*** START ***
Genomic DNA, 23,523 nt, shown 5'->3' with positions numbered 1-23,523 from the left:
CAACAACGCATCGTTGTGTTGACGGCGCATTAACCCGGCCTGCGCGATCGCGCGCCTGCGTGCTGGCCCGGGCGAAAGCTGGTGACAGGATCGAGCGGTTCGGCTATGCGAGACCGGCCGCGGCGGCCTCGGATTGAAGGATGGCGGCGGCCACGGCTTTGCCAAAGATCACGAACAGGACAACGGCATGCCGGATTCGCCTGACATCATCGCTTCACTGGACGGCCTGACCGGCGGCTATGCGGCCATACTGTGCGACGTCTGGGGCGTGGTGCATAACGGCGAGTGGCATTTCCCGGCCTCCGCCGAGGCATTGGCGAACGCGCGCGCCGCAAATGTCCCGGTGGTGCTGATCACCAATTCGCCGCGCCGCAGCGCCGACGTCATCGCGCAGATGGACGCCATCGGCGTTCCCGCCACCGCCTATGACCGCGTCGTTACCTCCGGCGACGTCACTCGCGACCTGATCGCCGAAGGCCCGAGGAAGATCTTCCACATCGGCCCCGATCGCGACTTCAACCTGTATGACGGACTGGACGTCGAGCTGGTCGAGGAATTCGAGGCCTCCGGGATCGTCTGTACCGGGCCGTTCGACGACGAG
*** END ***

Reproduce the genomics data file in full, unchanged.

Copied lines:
Genomic DNA, 23,523 nt, shown 5'->3' with positions numbered 1-23,523 from the left:
CAACAACGCATCGTTGTGTTGACGGCGCATTAACCCGGCCTGCGCGATCGCGCGCCTGCGTGCTGGCCCGGGCGAAAGCTGGTGACAGGATCGAGCGGTTCGGCTATGCGAGACCGGCCGCGGCGGCCTCGGATTGAAGGATGGCGGCGGCCACGGCTTTGCCAAAGATCACGAACAGGACAACGGCATGCCGGATTCGCCTGACATCATCGCTTCACTGGACGGCCTGACCGGCGGCTATGCGGCCATACTGTGCGACGTCTGGGGCGTGGTGCATAACGGCGAGTGGCATTTCCCGGCCTCCGCCGAGGCATTGGCGAACGCGCGCGCCGCAAATGTCCCGGTGGTGCTGATCACCAATTCGCCGCGCCGCAGCGCCGACGTCATCGCGCAGATGGACGCCATCGGCGTTCCCGCCACCGCCTATGACCGCGTCGTTACCTCCGGCGACGTCACTCGCGACCTGATCGCCGAAGGCCCGAGGAAGATCTTCCACATCGGCCCCGATCGCGACTTCAACCTGTATGACGGACTGGACGTCGAGCTGGTCGAGGAATTCGAGGCCTCCGGGATCGTCTGTACCGGGCCGTTCGACGACGAG